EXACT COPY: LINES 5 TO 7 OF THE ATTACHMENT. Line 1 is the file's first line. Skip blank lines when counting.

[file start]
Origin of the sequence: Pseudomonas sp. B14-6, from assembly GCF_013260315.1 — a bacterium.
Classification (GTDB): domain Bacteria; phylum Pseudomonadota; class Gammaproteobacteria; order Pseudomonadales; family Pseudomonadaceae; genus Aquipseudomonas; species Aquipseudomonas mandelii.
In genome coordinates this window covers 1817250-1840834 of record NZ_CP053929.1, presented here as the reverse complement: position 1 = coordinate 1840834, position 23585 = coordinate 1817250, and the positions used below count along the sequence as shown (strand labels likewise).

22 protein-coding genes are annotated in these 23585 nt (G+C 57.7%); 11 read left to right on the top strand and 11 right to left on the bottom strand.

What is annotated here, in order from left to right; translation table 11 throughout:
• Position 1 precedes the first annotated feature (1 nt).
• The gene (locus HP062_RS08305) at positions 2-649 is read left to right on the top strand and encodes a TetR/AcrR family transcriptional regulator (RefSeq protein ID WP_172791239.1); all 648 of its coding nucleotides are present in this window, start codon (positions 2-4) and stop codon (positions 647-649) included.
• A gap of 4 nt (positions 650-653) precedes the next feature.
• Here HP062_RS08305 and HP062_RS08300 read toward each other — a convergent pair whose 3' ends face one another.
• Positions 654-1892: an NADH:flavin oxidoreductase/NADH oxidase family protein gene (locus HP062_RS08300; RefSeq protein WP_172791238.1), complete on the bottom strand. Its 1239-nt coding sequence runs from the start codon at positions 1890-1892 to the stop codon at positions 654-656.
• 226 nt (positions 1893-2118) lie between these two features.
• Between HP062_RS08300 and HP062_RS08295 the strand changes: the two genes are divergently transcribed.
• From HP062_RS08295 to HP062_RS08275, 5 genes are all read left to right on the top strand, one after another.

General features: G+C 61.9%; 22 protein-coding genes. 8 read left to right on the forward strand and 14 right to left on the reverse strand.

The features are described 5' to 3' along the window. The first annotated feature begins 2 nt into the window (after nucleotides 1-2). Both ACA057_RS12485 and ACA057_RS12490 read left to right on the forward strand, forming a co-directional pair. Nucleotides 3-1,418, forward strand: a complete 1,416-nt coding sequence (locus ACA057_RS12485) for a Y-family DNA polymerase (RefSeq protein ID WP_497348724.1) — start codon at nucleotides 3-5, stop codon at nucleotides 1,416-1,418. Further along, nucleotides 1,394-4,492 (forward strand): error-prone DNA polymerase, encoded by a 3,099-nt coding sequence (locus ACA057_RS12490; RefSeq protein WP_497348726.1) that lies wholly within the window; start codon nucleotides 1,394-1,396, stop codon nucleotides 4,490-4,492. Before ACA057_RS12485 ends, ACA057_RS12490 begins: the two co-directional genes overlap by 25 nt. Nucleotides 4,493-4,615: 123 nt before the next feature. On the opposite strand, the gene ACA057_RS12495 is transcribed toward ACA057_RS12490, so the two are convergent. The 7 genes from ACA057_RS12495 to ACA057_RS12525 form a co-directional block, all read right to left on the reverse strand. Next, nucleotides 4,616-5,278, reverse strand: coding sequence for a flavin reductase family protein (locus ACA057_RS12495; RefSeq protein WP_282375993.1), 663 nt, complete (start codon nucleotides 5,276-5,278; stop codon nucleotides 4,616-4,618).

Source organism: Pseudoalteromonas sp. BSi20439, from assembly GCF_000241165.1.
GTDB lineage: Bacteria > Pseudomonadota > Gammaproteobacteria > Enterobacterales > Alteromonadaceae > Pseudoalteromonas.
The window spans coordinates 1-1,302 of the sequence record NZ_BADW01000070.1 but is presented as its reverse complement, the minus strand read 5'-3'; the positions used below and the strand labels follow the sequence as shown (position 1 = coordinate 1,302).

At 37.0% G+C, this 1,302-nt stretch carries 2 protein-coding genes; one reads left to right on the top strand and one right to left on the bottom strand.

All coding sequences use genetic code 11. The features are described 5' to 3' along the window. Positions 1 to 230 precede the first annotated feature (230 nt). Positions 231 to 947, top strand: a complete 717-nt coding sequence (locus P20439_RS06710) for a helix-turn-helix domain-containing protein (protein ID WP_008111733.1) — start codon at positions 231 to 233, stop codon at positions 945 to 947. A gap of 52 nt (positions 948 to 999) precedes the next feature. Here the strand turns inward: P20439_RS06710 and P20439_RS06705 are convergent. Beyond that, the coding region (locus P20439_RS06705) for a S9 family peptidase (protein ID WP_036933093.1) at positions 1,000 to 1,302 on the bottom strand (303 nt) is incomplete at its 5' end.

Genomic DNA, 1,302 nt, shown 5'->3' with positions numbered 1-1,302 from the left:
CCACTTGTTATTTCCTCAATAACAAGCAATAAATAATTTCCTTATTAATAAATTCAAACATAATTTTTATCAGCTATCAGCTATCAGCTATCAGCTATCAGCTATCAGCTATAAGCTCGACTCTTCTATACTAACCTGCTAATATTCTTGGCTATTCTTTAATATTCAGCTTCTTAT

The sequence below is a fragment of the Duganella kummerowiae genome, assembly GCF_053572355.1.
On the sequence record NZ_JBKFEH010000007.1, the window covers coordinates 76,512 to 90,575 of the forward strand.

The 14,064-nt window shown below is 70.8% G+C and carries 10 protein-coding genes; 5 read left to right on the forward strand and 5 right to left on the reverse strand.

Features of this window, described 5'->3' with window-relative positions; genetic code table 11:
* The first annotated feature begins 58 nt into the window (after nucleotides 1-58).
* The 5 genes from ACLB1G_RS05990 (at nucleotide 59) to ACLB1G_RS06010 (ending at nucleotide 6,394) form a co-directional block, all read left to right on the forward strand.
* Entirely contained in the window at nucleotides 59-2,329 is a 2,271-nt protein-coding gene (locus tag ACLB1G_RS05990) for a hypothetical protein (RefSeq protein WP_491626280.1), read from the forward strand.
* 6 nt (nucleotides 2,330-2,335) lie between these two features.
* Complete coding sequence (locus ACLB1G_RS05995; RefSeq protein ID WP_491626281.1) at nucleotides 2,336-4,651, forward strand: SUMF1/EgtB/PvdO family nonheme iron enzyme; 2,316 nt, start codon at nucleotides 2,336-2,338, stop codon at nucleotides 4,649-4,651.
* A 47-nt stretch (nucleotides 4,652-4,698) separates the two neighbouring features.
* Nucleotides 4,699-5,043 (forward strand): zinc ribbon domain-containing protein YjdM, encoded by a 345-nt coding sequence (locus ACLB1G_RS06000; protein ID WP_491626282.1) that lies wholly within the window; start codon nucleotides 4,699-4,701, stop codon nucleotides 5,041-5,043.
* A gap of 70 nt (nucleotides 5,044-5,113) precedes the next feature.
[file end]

What is annotated here, in order from left to right; translation table 11 throughout:
• Position 1 precedes the first annotated feature (1 nt).
• The gene (locus HP062_RS08305) at positions 2-649 is read left to right on the top strand and encodes a TetR/AcrR family transcriptional regulator (RefSeq protein ID WP_172791239.1); all 648 of its coding nucleotides are present in this window, start codon (positions 2-4) and stop codon (positions 647-649) included.